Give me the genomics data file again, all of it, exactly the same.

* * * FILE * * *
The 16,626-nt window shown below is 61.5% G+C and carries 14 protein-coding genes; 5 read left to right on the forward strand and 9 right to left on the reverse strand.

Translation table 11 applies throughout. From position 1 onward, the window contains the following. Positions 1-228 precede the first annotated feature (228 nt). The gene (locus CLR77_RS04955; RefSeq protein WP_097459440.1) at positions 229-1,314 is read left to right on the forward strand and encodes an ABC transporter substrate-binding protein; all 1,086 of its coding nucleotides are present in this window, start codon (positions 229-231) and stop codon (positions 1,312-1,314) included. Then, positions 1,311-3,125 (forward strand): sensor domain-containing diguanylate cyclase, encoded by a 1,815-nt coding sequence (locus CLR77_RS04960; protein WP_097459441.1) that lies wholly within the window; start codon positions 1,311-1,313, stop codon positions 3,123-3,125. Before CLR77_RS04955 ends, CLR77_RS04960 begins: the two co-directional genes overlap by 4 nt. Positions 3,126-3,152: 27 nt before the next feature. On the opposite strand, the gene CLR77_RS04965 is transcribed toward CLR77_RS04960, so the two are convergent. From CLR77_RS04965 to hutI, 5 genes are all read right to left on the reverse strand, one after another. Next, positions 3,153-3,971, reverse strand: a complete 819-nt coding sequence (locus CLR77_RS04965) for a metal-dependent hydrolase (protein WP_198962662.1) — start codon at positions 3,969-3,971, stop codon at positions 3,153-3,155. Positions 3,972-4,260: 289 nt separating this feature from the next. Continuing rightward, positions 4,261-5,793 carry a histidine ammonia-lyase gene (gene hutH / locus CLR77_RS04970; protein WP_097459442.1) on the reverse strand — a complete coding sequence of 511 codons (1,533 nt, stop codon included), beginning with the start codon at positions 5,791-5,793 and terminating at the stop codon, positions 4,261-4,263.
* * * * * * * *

The 16,626-nt window shown below is 61.5% G+C and carries 14 protein-coding genes; 5 read left to right on the forward strand and 9 right to left on the reverse strand.

Translation table 11 applies throughout. From position 1 onward, the window contains the following. Positions 1-228 precede the first annotated feature (228 nt). The gene (locus CLR77_RS04955; RefSeq protein WP_097459440.1) at positions 229-1,314 is read left to right on the forward strand and encodes an ABC transporter substrate-binding protein; all 1,086 of its coding nucleotides are present in this window, start codon (positions 229-231) and stop codon (positions 1,312-1,314) included. Then, positions 1,311-3,125 (forward strand): sensor domain-containing diguanylate cyclase, encoded by a 1,815-nt coding sequence (locus CLR77_RS04960; protein WP_097459441.1) that lies wholly within the window; start codon positions 1,311-1,313, stop codon positions 3,123-3,125. Before CLR77_RS04955 ends, CLR77_RS04960 begins: the two co-directional genes overlap by 4 nt. Positions 3,126-3,152: 27 nt before the next feature. On the opposite strand, the gene CLR77_RS04965 is transcribed toward CLR77_RS04960, so the two are convergent. From CLR77_RS04965 to hutI, 5 genes are all read right to left on the reverse strand, one after another. Next, positions 3,153-3,971, reverse strand: a complete 819-nt coding sequence (locus CLR77_RS04965) for a metal-dependent hydrolase (protein WP_198962662.1) — start codon at positions 3,969-3,971, stop codon at positions 3,153-3,155. Positions 3,972-4,260: 289 nt separating this feature from the next. Continuing rightward, positions 4,261-5,793 carry a histidine ammonia-lyase gene (gene hutH / locus CLR77_RS04970; protein WP_097459442.1) on the reverse strand — a complete coding sequence of 511 codons (1,533 nt, stop codon included), beginning with the start codon at positions 5,791-5,793 and terminating at the stop codon, positions 4,261-4,263.